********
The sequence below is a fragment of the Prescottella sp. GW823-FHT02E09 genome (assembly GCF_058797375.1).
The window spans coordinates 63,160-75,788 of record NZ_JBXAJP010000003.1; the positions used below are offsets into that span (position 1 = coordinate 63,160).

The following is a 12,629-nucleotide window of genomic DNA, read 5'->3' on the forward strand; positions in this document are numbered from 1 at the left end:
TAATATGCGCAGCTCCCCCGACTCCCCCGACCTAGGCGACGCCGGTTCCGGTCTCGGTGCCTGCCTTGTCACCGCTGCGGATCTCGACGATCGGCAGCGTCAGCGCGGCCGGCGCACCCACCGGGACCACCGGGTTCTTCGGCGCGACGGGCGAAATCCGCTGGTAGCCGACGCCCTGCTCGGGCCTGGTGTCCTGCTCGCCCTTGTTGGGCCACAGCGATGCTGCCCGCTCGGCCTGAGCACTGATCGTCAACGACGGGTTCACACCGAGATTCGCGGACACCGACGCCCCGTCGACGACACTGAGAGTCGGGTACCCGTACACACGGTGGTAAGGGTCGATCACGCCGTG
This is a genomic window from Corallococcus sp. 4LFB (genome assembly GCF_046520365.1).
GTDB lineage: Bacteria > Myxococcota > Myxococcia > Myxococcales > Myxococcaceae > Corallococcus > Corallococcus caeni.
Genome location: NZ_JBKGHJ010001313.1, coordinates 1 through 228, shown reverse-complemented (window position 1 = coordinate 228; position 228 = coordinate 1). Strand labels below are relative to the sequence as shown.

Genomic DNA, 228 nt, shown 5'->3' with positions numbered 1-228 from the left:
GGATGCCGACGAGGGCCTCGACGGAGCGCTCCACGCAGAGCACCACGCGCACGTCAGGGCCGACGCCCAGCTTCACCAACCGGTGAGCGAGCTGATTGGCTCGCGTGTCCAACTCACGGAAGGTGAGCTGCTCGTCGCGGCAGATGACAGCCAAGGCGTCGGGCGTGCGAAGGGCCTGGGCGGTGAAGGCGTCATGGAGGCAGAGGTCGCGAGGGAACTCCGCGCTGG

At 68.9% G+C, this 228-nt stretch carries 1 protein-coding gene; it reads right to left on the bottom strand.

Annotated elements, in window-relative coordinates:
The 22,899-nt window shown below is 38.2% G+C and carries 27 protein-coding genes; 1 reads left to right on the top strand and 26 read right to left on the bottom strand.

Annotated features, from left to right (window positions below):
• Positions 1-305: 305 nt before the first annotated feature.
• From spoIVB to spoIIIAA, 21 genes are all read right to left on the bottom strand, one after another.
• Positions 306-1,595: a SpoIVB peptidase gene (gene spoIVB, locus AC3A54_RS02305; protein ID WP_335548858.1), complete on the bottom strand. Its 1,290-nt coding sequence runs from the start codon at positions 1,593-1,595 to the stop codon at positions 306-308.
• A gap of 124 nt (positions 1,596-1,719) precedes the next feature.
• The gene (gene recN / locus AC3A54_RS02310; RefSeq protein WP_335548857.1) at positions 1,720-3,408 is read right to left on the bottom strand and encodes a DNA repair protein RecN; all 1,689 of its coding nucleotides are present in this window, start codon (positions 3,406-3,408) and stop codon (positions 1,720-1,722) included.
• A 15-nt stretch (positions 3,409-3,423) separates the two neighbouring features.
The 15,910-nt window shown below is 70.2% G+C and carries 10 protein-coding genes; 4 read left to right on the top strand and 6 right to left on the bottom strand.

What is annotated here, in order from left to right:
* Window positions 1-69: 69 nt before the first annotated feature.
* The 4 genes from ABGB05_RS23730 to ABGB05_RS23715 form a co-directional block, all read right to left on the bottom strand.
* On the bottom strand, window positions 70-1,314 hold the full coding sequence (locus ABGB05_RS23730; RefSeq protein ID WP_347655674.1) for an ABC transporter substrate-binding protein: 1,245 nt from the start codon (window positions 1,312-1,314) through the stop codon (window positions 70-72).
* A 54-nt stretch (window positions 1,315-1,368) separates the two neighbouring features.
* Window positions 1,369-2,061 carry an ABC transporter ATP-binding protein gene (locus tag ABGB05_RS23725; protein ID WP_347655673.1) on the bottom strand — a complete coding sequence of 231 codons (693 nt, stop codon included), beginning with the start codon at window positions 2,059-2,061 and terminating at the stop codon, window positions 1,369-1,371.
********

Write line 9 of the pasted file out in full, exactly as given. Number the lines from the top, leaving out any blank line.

GGATGCCGACGAGGGCCTCGACGGAGCGCTCCACGCAGAGCACCACGCGCACGTCAGGGCCGACGCCCAGCTTCACCAACCGGTGAGCGAGCTGATTGGCTCGCGTGTCCAACTCACGGAAGGTGAGCTGCTCGTCGCGGCAGATGACAGCCAAGGCGTCGGGCGTGCGAAGGGCCTGGGCGGTGAAGGCGTCATGGAGGCAGAGGTCGCGAGGGAACTCCGCGCTGG